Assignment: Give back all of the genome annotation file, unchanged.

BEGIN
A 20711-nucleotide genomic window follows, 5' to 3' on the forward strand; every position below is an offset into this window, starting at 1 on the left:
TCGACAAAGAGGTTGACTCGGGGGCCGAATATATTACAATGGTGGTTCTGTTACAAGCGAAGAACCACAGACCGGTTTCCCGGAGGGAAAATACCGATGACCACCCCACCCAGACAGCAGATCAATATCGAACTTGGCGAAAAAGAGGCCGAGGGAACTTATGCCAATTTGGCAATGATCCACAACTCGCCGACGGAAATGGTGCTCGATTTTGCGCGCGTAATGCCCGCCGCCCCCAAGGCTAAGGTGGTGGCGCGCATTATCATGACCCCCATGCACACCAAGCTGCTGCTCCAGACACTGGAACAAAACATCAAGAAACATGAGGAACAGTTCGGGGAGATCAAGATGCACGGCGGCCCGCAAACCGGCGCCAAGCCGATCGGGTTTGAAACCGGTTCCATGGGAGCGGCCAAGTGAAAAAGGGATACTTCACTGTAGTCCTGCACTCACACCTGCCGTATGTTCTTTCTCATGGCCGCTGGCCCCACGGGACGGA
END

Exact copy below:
A 20711-nucleotide genomic window follows, 5' to 3' on the forward strand; every position below is an offset into this window, starting at 1 on the left:
TCGACAAAGAGGTTGACTCGGGGGCCGAATATATTACAATGGTGGTTCTGTTACAAGCGAAGAACCACAGACCGGTTTCCCGGAGGGAAAATACCGATGACCACCCCACCCAGACAGCAGATCAATATCGAACTTGGCGAAAAAGAGGCCGAGGGAACTTATGCCAATTTGGCAATGATCCACAACTCGCCGACGGAAATGGTGCTCGATTTTGCGCGCGTAATGCCCGCCGCCCCCAAGGCTAAGGTGGTGGCGCGCATTATCATGACCCCCATGCACACCAAGCTGCTGCTCCAGACACTGGAACAAAACATCAAGAAACATGAGGAACAGTTCGGGGAGATCAAGATGCACGGCGGCCCGCAAACCGGCGCCAAGCCGATCGGGTTTGAAACCGGTTCCATGGGAGCGGCCAAGTGAAAAAGGGATACTTCACTGTAGTCCTGCACTCACACCTGCCGTATGTTCTTTCTCATGGCCGCTGGCCCCACGGGACGGA